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Arabic embroidery with the name “Allah” uncovered on 10th century Viking clothes

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Arabic embroidery with the name “Allah” uncovered on 10th century Viking clothes

It seems that ancient Vikings had a greater influence in Earth’s history than we’ve thought possible. Experts have found an ancient Arabic script invoking Allah on garments dating back to the 9th and 10th centuries.

Experts have uncovered burial costumes from Viking Boat graves that show how Nordic tribes and the Islam were interconnected thousands of years ago, and not just through trade.

A recent study of the garments—discovered in 9th and 10th century graves—has revealed an ancient Arabic script invoking Allah.

A tablet woven band, from a Viking burial site. Image Credit: Annika Larsson

Researchers believed in the past how the presence of ancient Islamic artifacts found on Viking sites was evidence of looting and trade, but new discoveries expand our understanding on the mysterious connection between the two cultures suggesting closer links between the two cultures than previously thought.

Furthermore, scientists believe how this latest find suggests that both the Vikings and the Muslim cultures had a similar view of the afterlife.

The history-changing discovery was made by experts for the Uppsala University in Swede who made the discovery while working to recreate textile patters found on Viking woven bands.

Scientists discovered that the object, commonly used as inspiration for a Viking Couture exhibit at the Museum of Enköping contained Kufic characters, and not traditional Viking patterns as experts believed in the past.

Researchers found that the text mentioned Allah, Ali, the cousin and son-in-law of Muhammad, the prophet of Isla in the text.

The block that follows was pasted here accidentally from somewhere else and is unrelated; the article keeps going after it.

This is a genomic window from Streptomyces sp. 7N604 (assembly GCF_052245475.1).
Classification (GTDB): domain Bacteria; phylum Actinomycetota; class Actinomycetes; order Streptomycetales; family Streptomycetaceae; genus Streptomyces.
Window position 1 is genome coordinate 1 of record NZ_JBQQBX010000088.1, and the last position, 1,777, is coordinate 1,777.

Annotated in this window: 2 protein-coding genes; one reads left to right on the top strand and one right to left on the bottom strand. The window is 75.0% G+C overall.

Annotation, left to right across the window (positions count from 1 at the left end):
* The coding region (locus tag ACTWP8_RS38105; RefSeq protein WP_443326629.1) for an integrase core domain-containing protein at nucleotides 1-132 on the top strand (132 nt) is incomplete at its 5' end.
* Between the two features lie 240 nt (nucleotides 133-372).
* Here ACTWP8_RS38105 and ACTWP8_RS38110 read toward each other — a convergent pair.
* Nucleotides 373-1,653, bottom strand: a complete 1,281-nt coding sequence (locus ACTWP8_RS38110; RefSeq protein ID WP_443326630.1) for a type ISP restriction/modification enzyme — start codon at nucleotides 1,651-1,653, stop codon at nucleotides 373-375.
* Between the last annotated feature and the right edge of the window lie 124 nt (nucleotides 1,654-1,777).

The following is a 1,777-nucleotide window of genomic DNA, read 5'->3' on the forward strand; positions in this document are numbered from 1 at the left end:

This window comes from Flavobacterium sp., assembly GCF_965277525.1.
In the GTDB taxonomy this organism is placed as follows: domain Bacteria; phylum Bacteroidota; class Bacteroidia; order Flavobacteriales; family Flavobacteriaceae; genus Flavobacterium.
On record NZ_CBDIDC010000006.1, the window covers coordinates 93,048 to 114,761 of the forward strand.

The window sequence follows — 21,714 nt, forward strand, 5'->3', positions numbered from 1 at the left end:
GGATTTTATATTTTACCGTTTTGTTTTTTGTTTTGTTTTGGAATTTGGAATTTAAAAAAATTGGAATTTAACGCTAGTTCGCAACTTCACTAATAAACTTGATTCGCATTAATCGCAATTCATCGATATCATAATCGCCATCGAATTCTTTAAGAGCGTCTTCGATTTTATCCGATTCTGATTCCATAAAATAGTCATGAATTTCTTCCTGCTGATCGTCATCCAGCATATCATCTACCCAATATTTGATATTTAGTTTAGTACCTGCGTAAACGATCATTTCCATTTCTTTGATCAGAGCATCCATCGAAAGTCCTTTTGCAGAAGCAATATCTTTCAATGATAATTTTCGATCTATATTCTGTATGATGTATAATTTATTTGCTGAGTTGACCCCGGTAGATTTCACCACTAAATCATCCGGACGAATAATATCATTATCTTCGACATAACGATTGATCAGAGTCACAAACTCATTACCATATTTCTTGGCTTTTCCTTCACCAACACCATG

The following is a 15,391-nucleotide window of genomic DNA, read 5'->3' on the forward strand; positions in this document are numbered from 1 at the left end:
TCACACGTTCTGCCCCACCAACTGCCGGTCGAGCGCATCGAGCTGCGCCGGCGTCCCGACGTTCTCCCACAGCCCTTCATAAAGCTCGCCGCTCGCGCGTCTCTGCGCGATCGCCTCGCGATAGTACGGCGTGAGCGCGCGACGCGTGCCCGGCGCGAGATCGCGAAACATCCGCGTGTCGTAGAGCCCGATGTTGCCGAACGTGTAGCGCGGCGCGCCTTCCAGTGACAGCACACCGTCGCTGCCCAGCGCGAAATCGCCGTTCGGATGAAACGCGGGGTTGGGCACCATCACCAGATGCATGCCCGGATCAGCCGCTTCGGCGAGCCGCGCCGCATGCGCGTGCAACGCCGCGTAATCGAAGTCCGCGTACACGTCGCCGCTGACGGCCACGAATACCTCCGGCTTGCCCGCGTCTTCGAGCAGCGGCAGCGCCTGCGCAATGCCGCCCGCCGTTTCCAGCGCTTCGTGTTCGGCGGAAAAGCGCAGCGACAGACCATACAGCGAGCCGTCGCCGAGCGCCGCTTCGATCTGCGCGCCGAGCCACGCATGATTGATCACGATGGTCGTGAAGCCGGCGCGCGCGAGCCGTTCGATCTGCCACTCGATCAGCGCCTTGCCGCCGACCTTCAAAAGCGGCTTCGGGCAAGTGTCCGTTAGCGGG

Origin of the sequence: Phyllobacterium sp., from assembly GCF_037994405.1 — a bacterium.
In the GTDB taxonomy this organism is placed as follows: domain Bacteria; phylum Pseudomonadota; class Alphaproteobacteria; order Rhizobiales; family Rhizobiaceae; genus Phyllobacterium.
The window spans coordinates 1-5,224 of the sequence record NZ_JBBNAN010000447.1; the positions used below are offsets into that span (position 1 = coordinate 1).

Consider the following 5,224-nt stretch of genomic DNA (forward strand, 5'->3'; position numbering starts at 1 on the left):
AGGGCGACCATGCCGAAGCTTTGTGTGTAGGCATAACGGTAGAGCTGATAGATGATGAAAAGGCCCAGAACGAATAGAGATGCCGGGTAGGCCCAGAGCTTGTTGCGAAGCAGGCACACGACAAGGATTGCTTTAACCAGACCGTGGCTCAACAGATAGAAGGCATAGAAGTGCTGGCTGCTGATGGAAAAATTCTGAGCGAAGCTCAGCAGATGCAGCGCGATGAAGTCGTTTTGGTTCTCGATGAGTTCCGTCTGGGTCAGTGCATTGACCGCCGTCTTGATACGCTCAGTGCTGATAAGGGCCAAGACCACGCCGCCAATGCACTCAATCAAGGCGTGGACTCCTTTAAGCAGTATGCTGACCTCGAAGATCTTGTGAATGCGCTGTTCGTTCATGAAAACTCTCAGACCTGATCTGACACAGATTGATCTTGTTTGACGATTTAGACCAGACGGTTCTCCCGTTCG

The word ‘Allah’ is depicted on the materia. Image Credit: Annika Larsson

Researchers explain how Kufic characters were popular during the Viking age in Mosaics found burial monuments and mausoleums across central Asia.

Annika Larsson, researcher in textile archaeology at the Department of Archaeology and Ancient History at Uppsala University, told The Local:

“It shows us that the Vikings were in close contact with other cultures, including with the Islamic world. Of course there were trade relationships, but if you trade a lot over a long period, you start to take in cultural values.

“We also talk a lot about how Vikings went to Asia for trade, and we never speak about the people who came back, but maybe there were Muslims who came to Sweden at this time.”

In a previous statement she had said: “Grave goods such as beautiful clothing, finely sewn in exotic fabrics, hardly reflect the deceased’s everyday life, just as little as the formal attire of our era reflects our own daily lives.

“The rich material of grave goods should rather be seen as tangible expressions of underlying values.”


(H/T The Local)

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